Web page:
Call Keland Scher a clown and he’ll consider it a compliment. Accuse him of clowning around in the classroom and you’ll be technically accurate. Scher, a master’s degree candidate in occupational therapy set to graduate this May, wholeheartedly embraces the art of play.
Scher’s educational background and life experience are a bit different compared to the majority of students in the School of Medicine’s Program in Occupational Therapy. Before coming to Washington University, he earned a diploma from Ringling Bros. and Barnum & Bailey Clown College in Florida and, after graduation, “rode the rails” for a year performing. He also worked for five years with the Big Apple Circus Clown Care unit in hospitals, nursing homes and camps for children with life-threatening illnesses.
In addition to his clowning credentials, Scher also holds a bachelors of fine arts in theatre from Miami of Ohio University and a masters of fine arts and a teaching of movement for actors’ diploma from York University in Toronto. He had planned a career as an actor and teacher. But while teaching a movement for performance class to students at Roosevelt University in Chicago, Scher realized he cared more about the classes that were physically benefiting students than how they could integrate those movements into the characters they portrayed.
“I knew I wanted to find a therapeutic container for all the work I was doing,” says Scher. “That’s when I came upon an article in the Australian Occupational Therapy Journal and realized that occupational therapy would fit the bill.”
He applied to several schools, but quickly chose the Program in Occupational Therapy at Washington University due to its science-based nature and high ranking.
Once in St. Louis, Scher knew he’d made the right decision.
“The faculty has been supportive by allowing me to take my skill as a teacher and circus artist into research,” he says.
Scher recently completed a study involving participants from Central Institute for the Deaf (CID), with Meredith Gronski, OTD, OTR/L, serving as his mentor. “Dr. Gronski opened up her research lab to circus arts,” Scher says. “It takes a trusting soul in a medical school to allow this.”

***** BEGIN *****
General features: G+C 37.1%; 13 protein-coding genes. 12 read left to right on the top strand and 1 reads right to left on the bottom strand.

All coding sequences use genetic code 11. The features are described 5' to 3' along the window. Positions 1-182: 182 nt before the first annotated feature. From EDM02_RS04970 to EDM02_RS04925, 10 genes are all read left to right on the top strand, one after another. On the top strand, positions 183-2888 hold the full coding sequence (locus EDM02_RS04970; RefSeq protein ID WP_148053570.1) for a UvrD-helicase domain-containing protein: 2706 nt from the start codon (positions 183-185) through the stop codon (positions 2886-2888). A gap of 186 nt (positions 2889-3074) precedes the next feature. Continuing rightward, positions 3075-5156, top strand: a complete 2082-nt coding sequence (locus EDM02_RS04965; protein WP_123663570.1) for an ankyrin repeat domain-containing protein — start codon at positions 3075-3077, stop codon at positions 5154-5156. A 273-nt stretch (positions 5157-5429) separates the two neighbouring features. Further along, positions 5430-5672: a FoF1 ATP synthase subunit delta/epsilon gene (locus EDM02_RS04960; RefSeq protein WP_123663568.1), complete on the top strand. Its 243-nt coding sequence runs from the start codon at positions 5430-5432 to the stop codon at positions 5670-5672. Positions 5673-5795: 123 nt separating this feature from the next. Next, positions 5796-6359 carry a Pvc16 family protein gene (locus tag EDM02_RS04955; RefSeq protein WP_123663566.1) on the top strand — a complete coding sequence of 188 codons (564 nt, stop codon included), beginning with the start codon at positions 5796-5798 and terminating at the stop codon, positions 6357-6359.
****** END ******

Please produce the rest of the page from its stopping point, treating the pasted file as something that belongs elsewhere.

“I enjoy empowering others through physical and vocal expression, helping them to grow, change and transform. Occupational therapy in tandem with circus arts has the potential to be a powerful combination.”
—Keland Scher, MSOT ‘13
According to Scher, previous research has shown that children who are deaf or hard of hearing have difficulty with basic communication skills such as collaboration or social participation. Scher developed a 10-week course to determine how using circus arts as an intervention could help these children to improve their social skills, tapping into their motivation and encouraging self-efficacy.
Working mainly with eight- to 12-year-olds, Scher set about teaching the children how to juggle, spin plates, walk and balance on a giant ball, and work together to build a pyramid. The study culminated with a 40-minute performance for the participants’ parents and teachers.
“Keland came to the Program in Occupational Therapy with a passion for circus arts,” says Gronski. “He knew from his experiences that they have tremendous therapeutic value — he just needed an avenue to prove it. When he approached me with this idea, I was admittedly hesitant. It was ‘outside the box’ of the intervention I currently provide at CID. However, the collaboration could not have had better results.”
Scher presented his research findings at the program’s annual scholarship day and at the American Occupational Therapy Association’s annual meeting held in April.
Among the qualitative results were teachers’ comments, which suggest that the children who participated grew in confidence. One teacher noted “…[the children] were very proud of themselves ... and they learned that dropping a ball meant another opportunity to try again, not failure.”
Scher considers himself fortunate to be able to bring his experience in teaching and his passion for circus arts together while at Washington University, while Gronski considers the program fortunate for Scher’s innovative thinking.
“Children who are deaf and hard of hearing often transition into public educational arenas with hearing peers,” says Scher. “The more opportunities they have for social interactions that foster trust, mutual respect and positive risk-taking, the better equipped they will be to succeed.”
Gronski agrees. “Not only did Keland foster these skills in the children at CID, but he really is pushing the field of occupational therapy forward. And accommodating hisproject exemplifies the Program in Occupational Therapy’s commitment to innovative practice.”